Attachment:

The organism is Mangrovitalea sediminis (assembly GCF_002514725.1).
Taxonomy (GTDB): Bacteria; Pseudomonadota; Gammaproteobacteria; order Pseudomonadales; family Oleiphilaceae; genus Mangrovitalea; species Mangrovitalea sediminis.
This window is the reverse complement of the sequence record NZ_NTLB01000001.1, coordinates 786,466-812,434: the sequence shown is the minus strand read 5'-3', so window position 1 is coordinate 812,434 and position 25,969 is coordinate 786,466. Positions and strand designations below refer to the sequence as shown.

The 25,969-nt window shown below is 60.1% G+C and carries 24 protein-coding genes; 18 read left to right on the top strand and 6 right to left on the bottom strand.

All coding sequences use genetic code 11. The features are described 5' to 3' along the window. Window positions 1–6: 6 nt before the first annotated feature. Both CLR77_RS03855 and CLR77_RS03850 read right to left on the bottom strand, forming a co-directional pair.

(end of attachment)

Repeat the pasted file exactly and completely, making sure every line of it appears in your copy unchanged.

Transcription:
The organism is Mangrovitalea sediminis (assembly GCF_002514725.1).
Taxonomy (GTDB): Bacteria; Pseudomonadota; Gammaproteobacteria; order Pseudomonadales; family Oleiphilaceae; genus Mangrovitalea; species Mangrovitalea sediminis.
This window is the reverse complement of the sequence record NZ_NTLB01000001.1, coordinates 786,466-812,434: the sequence shown is the minus strand read 5'-3', so window position 1 is coordinate 812,434 and position 25,969 is coordinate 786,466. Positions and strand designations below refer to the sequence as shown.

The 25,969-nt window shown below is 60.1% G+C and carries 24 protein-coding genes; 18 read left to right on the top strand and 6 right to left on the bottom strand.

All coding sequences use genetic code 11. The features are described 5' to 3' along the window. Window positions 1–6: 6 nt before the first annotated feature. Both CLR77_RS03855 and CLR77_RS03850 read right to left on the bottom strand, forming a co-directional pair.